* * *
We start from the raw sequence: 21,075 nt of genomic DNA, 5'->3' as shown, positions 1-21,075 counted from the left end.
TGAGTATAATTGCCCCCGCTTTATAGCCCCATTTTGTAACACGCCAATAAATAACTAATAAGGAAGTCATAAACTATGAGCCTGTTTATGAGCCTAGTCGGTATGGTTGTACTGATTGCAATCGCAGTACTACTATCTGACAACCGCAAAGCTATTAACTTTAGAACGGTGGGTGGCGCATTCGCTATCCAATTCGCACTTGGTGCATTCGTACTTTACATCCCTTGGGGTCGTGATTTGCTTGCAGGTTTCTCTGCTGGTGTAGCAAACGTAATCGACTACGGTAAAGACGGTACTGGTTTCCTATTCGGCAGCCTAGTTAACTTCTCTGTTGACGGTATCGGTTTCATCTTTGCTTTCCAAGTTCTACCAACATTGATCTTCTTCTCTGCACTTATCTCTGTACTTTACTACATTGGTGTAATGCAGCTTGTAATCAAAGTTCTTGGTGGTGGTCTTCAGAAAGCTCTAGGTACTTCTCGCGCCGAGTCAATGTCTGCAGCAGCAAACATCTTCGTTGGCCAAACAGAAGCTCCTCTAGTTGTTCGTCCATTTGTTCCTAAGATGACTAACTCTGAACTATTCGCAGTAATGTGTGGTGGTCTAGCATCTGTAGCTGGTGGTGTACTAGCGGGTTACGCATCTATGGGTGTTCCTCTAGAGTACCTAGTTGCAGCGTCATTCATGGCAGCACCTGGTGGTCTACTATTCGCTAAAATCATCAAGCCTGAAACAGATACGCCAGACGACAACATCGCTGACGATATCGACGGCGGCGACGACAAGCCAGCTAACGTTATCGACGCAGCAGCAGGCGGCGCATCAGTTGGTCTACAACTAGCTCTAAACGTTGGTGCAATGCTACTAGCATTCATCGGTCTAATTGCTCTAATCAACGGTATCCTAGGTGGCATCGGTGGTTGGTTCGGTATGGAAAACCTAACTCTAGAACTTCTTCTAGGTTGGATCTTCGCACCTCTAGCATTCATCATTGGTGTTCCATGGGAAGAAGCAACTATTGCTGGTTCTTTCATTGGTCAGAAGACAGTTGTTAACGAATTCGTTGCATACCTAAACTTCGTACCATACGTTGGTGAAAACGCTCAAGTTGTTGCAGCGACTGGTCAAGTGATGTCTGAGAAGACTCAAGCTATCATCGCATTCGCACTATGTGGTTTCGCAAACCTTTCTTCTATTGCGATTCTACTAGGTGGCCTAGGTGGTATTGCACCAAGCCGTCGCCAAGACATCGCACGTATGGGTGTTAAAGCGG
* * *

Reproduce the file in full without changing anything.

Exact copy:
We start from the raw sequence: 21,075 nt of genomic DNA, 5'->3' as shown, positions 1-21,075 counted from the left end.
TGAGTATAATTGCCCCCGCTTTATAGCCCCATTTTGTAACACGCCAATAAATAACTAATAAGGAAGTCATAAACTATGAGCCTGTTTATGAGCCTAGTCGGTATGGTTGTACTGATTGCAATCGCAGTACTACTATCTGACAACCGCAAAGCTATTAACTTTAGAACGGTGGGTGGCGCATTCGCTATCCAATTCGCACTTGGTGCATTCGTACTTTACATCCCTTGGGGTCGTGATTTGCTTGCAGGTTTCTCTGCTGGTGTAGCAAACGTAATCGACTACGGTAAAGACGGTACTGGTTTCCTATTCGGCAGCCTAGTTAACTTCTCTGTTGACGGTATCGGTTTCATCTTTGCTTTCCAAGTTCTACCAACATTGATCTTCTTCTCTGCACTTATCTCTGTACTTTACTACATTGGTGTAATGCAGCTTGTAATCAAAGTTCTTGGTGGTGGTCTTCAGAAAGCTCTAGGTACTTCTCGCGCCGAGTCAATGTCTGCAGCAGCAAACATCTTCGTTGGCCAAACAGAAGCTCCTCTAGTTGTTCGTCCATTTGTTCCTAAGATGACTAACTCTGAACTATTCGCAGTAATGTGTGGTGGTCTAGCATCTGTAGCTGGTGGTGTACTAGCGGGTTACGCATCTATGGGTGTTCCTCTAGAGTACCTAGTTGCAGCGTCATTCATGGCAGCACCTGGTGGTCTACTATTCGCTAAAATCATCAAGCCTGAAACAGATACGCCAGACGACAACATCGCTGACGATATCGACGGCGGCGACGACAAGCCAGCTAACGTTATCGACGCAGCAGCAGGCGGCGCATCAGTTGGTCTACAACTAGCTCTAAACGTTGGTGCAATGCTACTAGCATTCATCGGTCTAATTGCTCTAATCAACGGTATCCTAGGTGGCATCGGTGGTTGGTTCGGTATGGAAAACCTAACTCTAGAACTTCTTCTAGGTTGGATCTTCGCACCTCTAGCATTCATCATTGGTGTTCCATGGGAAGAAGCAACTATTGCTGGTTCTTTCATTGGTCAGAAGACAGTTGTTAACGAATTCGTTGCATACCTAAACTTCGTACCATACGTTGGTGAAAACGCTCAAGTTGTTGCAGCGACTGGTCAAGTGATGTCTGAGAAGACTCAAGCTATCATCGCATTCGCACTATGTGGTTTCGCAAACCTTTCTTCTATTGCGATTCTACTAGGTGGCCTAGGTGGTATTGCACCAAGCCGTCGCCAAGACATCGCACGTATGGGTGTTAAAGCGG